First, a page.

Not only is childcare a growing concern today, but with an ageing population, so is care for elderly family members. Many companies in the US are either providing ‘elder day care’ or are helping employees connect with other community elder care resources. The more innovative and caring organisations actually house on-site services such as exercise facilities, beauty and medical treatments and even dry-cleaning collection services. This has a positive impact on family relationships by freeing up the time that employees would spend running around to perform these activities.
Fun is not forbidden
Having fun in the workplace is good business. Laughter and fun in the workplace (including planned outside social activities and team-building exercises) enhance creativity, increase productivity, build teamwork, make employees mentally and physically healthier, and relieve on-the-job and off-the-job stress. When employees are happy, they tend to go out of their way to make others happy. Leaders model and encourage this kind of camaraderie. Customers profit from the organisation’s high morale, and they respond by continuing to do business with the company and telling their friends about it.
With sincere thanks
No matter how personally confident or secure your staff are, they need to know that they are appreciated on a regular basis. The Genghis Khan mode of leadership – treat ’em mean and keep ’em keen – is outdated, short-sighted and inhumane.
Some managers say: “Why should I have to go around patting people on the back? They’re just doing their jobs, what they’re paid to do.” On the other hand, employees will reason things out differently; “We need to know that the hard work is noticed and that we are cared about.” Behaviours that get noticed and reinforced tend to be repeated, so that over time, the feeling that the company appreciates employees’ efforts result in both best efforts and loyalty.
Greater employee involvement
When employees feel that they’ve had an input into decisions and that their ideas have been respected and included in the plans, they are much more likely to work hard to see that the process succeeds.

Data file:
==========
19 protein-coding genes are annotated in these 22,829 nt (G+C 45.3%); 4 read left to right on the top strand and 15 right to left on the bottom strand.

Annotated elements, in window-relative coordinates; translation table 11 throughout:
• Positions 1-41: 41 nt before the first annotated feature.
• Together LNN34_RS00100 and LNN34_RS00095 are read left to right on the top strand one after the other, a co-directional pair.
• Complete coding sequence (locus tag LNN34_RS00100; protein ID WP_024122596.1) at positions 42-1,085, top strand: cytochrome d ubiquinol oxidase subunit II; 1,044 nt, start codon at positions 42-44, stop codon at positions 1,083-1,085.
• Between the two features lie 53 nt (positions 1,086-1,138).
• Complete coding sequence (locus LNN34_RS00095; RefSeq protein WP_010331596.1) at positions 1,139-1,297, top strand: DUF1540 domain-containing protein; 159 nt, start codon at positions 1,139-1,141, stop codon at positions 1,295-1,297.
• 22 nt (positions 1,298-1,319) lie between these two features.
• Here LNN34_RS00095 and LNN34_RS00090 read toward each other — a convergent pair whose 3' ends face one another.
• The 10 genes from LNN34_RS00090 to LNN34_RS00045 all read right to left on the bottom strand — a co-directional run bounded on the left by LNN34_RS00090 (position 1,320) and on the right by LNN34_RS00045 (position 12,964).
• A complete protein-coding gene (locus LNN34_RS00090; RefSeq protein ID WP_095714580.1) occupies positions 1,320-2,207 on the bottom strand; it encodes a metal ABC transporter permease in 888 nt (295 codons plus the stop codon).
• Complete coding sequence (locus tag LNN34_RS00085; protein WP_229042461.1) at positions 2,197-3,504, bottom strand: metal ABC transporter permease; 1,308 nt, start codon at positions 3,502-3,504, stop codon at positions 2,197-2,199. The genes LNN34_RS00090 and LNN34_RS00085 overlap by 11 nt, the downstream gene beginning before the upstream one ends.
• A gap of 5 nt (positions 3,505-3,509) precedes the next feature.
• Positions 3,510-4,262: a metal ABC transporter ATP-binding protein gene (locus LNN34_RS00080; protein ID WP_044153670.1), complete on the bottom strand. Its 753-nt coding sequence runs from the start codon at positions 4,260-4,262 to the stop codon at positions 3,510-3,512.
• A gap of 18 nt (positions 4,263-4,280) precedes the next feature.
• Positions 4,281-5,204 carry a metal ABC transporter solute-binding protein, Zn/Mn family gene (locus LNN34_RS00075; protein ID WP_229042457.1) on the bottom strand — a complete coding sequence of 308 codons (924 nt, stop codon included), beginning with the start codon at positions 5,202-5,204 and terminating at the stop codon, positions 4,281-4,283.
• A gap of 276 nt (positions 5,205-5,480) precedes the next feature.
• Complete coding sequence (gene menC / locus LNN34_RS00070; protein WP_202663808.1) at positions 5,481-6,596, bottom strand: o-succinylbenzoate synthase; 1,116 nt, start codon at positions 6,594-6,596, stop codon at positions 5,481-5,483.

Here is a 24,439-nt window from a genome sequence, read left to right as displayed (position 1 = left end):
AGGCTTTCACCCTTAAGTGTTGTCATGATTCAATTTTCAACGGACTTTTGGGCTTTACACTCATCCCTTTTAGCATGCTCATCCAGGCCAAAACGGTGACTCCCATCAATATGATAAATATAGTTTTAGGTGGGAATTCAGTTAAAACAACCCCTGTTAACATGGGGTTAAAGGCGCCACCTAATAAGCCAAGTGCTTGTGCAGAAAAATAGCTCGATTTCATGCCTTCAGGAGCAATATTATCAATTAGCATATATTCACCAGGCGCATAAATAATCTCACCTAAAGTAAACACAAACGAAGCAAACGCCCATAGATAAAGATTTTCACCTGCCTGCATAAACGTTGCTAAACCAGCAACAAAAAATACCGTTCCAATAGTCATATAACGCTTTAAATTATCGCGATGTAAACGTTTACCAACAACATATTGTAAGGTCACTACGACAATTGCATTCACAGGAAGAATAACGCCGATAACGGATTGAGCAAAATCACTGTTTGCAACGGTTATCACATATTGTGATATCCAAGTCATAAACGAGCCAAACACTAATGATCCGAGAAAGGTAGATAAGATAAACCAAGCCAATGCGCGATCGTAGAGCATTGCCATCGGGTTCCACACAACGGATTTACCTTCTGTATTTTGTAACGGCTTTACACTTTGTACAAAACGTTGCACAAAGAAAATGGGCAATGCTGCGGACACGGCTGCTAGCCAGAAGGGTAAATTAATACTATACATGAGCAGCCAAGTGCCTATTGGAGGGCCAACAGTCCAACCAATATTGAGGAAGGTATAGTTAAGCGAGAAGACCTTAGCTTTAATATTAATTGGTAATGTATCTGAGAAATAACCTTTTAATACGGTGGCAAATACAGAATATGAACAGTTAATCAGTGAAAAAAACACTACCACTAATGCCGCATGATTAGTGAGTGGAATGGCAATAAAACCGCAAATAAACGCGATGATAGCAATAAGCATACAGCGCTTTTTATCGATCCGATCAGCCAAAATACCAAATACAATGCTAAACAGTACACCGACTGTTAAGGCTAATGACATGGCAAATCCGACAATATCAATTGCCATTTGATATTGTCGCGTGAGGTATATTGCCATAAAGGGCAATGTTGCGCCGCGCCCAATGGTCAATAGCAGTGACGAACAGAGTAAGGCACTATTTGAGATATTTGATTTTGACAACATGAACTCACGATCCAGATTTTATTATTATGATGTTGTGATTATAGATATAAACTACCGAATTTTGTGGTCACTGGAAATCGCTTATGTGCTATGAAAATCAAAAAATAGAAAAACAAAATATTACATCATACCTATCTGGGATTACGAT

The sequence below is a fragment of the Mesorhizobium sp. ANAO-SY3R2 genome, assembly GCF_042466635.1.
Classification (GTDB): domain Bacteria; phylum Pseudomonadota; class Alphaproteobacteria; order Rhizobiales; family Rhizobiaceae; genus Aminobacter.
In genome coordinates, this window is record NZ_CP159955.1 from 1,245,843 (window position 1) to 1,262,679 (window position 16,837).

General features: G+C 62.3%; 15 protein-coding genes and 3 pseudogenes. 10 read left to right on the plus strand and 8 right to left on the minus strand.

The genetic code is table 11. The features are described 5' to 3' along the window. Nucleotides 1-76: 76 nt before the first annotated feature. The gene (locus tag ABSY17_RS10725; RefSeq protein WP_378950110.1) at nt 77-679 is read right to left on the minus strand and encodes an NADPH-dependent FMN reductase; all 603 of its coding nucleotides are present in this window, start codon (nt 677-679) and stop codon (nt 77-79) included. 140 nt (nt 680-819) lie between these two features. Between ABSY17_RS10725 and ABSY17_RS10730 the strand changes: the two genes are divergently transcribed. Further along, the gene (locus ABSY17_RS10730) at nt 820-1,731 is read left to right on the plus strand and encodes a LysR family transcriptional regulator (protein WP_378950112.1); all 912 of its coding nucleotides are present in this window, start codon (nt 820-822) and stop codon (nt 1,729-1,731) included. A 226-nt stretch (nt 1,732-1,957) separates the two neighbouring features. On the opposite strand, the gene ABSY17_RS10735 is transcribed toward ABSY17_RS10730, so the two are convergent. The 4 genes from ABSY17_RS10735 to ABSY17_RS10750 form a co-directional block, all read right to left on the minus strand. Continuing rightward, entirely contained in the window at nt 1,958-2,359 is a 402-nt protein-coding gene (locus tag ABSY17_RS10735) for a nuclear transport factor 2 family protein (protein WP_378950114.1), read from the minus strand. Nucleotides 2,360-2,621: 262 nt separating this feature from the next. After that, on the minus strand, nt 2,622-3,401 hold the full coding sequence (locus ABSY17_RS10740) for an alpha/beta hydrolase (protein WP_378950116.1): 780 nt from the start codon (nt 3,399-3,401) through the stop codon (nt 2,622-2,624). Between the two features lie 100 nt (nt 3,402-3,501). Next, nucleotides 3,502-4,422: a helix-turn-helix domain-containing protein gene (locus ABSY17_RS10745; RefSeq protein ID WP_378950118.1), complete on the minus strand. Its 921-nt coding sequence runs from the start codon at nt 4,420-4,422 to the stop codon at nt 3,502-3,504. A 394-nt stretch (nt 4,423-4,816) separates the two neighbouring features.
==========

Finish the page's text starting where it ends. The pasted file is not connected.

How can you create greater employee involvement in your company? One way is by keeping employees informed. Do this through multiple means: communication meetings, newsletters, company intranets, email communications, business reports, and one-on-one discussions.
On a regular basis, ask employees for their ideas for improvement. The people doing the work are often in the best position to see what can be done to improve quality and service. Then let them see that many of these ideas are implemented. Learning to work in productive teams is one of the best ways to increase involvement. Team building helps to create the positive connections that enable the necessary free flow of communication. Training in team problem-solving methods provides the necessary structure for productive discussion. Staff at Cadbury Schweppes working in teams, help maintain a sense of family and ensuring that individuals have a voice. Employees there feel their contributions truly make a difference.
Top employees today want to be trained so that they stay on the cutting edge. They want to feel that they are going somewhere. Learning new things enhances productivity, both preparing and energising team members to meet your company’s competitive challenges. The opportunity for continuous learning is consistently on the top of the minds of motivated workers, especially younger ones.
Fortune magazine’s 100 Greatest Places to Work was topped by The Container Store two years in a row. Their secret is a training programme that provides 235 hours of training for its first-year, full-time employees. Compared to the national average for others in the retail industry: 7 hours of training for similar employees. The Container Store’s employee turnover rate stands at 15-25 percent, compared to more than 100 percent industry-wide.
No more Monday blues?
Remember that your company’s reputation is one of your most precious marketing tools. To bring out the best in your team members, expect the best, look for the best, give your best and celebrate the best. When your employees get home tomorrow evening, will they greet their family with a litany of complaints about their day at work? Make a commitment today to ensure that that doesn’t happen. Malta may not yet have an annual Best Companies To Work For list, but word-of-mouth still speaks volumes.
(Information on the top companies to work for was obtained from: The Sunday Times (UK) ‘The Best Big Companies To Work For’ list and Fortune’s ‘100 Best Companies To Work For’.)